I have a shapeoko 3 XXL and I have a problem when the cutter gets close to the aluminum profiles. It seems that the limit sensor does not tell it to stop and there is a shock.
I don’t understand because I think I have correctly set up carbid motion.
Below is a video to see the problem, and here it is minor it can be stronger :
The problem also appears sometimes when the cutter goes up to the top right, it is in stop and everything starts to shake.
Has anyone ever had this problem? If so, how did you fix it?
I don’t know what to do
Thanks for your answers
The switches are actually only used during the machine initialization, they are ignored while running a job (because they are on one side of the machine only so you could still crash the gantry on the other side, and because of the risk of false-positive detections due to electrical noise that could ruin an ongoing job for no good reason)
While jogging, Carbide Motion enforces some travel limits for you, however during a job there is no protection so you need to plan to stay away from limits at the design level. In the case of your example video, it seems that you made the wasteboard large enough that when you run that surfacing pass that overshoots the borders of the wasteboard by ~one cutter diameter, it exceeds the X travel limit by a small amount. For this specific example you could just contain the toolpath within a slightly smaller boundary. For other jobs where this can happen, you’ll need to watch the match dimensions of your work
As Julien noted, the switches on a factory Shapeoko are homing switches. They do not function as limit switches.
You can setup soft limits. Provided you have homed the machine, and haven’t lost steps at some point, your motion will be restricted to the working area you define with $130,$131,$132
Well, colour me stupid. I had no idea about this.
I’m not sure how difficult it would be, but couldn’t limiting the travel of the router be set as a factory default, then leave it to the whizzos to adjust it, rather than leave it for novices to find out about?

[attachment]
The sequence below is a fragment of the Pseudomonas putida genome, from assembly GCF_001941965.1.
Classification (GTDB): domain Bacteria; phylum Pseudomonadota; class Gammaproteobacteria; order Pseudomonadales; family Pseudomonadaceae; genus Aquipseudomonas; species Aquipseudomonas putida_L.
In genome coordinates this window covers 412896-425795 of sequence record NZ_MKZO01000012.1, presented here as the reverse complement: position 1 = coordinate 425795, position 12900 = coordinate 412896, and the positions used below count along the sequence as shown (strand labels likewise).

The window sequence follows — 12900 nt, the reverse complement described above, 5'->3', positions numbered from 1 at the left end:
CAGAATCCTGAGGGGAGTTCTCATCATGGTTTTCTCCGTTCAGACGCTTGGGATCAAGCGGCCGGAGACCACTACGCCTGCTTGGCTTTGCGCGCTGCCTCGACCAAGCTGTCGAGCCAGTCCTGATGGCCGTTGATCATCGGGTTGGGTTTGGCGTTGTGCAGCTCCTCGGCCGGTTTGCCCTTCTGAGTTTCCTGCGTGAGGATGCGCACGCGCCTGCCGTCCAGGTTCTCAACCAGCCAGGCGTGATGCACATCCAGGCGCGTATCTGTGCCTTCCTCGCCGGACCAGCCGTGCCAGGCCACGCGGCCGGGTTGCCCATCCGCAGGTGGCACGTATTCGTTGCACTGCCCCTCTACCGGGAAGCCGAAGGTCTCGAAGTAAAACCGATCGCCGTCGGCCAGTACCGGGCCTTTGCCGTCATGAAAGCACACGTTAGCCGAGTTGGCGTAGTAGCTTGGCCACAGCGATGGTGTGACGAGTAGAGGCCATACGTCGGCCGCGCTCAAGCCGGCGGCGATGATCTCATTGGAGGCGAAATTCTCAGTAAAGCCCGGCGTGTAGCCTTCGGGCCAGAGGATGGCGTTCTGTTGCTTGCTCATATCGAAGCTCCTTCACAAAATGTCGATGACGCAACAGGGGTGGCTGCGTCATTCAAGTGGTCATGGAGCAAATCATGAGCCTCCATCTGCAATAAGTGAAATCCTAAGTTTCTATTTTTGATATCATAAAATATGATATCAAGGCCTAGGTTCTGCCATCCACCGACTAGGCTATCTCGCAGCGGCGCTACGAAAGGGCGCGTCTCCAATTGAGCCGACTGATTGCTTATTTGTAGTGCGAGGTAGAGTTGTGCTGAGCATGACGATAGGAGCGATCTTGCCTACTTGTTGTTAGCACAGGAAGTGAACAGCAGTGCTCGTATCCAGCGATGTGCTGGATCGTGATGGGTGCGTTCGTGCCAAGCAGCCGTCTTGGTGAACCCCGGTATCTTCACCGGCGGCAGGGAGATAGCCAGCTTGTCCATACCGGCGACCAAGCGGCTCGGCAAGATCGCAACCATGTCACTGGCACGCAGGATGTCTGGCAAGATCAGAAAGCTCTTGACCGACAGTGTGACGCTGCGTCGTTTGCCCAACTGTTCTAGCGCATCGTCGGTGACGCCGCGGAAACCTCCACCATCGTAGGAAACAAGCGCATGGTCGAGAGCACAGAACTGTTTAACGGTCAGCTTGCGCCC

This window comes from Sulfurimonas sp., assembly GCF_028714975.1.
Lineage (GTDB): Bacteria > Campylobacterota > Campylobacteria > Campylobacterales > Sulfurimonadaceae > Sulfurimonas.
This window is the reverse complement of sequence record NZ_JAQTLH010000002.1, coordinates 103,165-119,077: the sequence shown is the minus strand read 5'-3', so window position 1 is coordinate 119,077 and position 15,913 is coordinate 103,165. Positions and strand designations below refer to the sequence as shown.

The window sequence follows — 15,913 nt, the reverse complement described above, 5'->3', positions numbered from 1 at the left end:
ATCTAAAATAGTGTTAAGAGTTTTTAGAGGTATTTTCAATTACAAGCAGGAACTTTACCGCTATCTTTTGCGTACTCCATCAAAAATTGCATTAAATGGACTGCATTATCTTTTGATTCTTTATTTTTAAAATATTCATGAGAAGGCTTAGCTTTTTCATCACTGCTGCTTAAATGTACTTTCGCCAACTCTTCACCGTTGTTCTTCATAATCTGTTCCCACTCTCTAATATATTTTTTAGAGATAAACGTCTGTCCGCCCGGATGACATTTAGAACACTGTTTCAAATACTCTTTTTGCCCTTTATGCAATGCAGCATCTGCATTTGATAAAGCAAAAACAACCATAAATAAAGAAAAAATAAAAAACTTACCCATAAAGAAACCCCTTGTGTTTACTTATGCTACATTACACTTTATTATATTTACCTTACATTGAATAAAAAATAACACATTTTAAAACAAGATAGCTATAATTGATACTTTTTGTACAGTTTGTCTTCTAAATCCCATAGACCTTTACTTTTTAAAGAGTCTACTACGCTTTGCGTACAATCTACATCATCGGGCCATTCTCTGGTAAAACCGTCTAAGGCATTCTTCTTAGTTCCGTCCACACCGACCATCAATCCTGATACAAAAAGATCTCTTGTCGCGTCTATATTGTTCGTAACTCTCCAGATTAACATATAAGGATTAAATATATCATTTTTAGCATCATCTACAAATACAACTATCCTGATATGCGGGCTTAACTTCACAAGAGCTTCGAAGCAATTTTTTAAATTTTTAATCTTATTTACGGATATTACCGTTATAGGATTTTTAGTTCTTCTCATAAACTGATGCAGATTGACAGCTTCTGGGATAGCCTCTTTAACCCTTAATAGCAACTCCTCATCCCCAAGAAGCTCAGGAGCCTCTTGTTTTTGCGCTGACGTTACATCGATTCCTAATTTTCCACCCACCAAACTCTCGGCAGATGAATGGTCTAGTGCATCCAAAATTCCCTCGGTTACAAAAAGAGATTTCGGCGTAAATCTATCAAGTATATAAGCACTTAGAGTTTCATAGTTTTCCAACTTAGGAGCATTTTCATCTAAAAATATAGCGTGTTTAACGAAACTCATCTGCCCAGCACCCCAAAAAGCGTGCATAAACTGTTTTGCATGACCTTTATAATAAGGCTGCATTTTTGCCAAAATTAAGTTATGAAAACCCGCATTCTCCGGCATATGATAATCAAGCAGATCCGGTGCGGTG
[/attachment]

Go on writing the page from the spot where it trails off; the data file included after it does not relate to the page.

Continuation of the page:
Interestingly, whether limits should be enforced during a job (i.e. enabling GRBL’s soft limits, which are NOT activated currently by default) is a topic that has been debated a LOT. It’s one of those cases where there is no right answer. One person will prefer to have their job interrupted rather than crashing the machine, the next person will be furious if CM ever interrupts (i.e. potentially ruins) a job due to a soft limit when “there was still mechanical margin”, and when the existence of the soft limit was not made obvious.
Now setting the correct values for the soft limits that CM enforces during jogging, that is done as part of the machine configuration procedure, which admittedly is quite simple (and I guess that it would not be practical to do it in the factory, since all machines share a common controller and the Shapeoko comes as a kit with the controller taken from the generic pile as the machine is packed)
Just don’t tell @robgrz you have enabled soft limits!
If I recall correctly, when I enabled soft limits, it would prompt a cautionary window to pop up as I was approaching the limit and it would inhibit full travel… I ended up turning them off; they’re theoretically a useful feature.
With GRBL, you’ll get some kind of Travel Exceeded/Soft limit error. Violating soft limits results in an Alarm condition. This stops the machine. You can soft reset, which clears everything, and start fresh. Or you can unlock, and proceed(Knowing that you’ve violated your specified limits). This is my recollection anyway, I use a variety of systems.
It’s also possible for the sender (ie: Carbide Motion) to handle this regardless of GRBL.
It could warn the user at the very point you hit START.
I’d be curious as to why(provided its not related to sales and service). Regarding a Shapeoko, I don’t see how one could make much of a compelling argument for or against the general use of soft limits. I think its a useful feature, but certainly optional, and not particularly well serviced with CM’s GUI.
Not being a GRBL person nor understanding the inner workings of CM my best explanation is that soft limits and CM do not play nicely together.
Consequently the folks at C3D have directed a number of times over the past 5 years not to use them.
Of course, not being one to kowtow to authority, I did my own tests. After my 4th random limit error in an area of the work envelope not governed by soft limits I figured the guy that wrote the code knows what he’s doing.
Sorry for the response time.
Thank you all for your elements, I understand better.
I will be careful during my next machining!
This topic was automatically closed 30 days after the last reply. New replies are no longer allowed.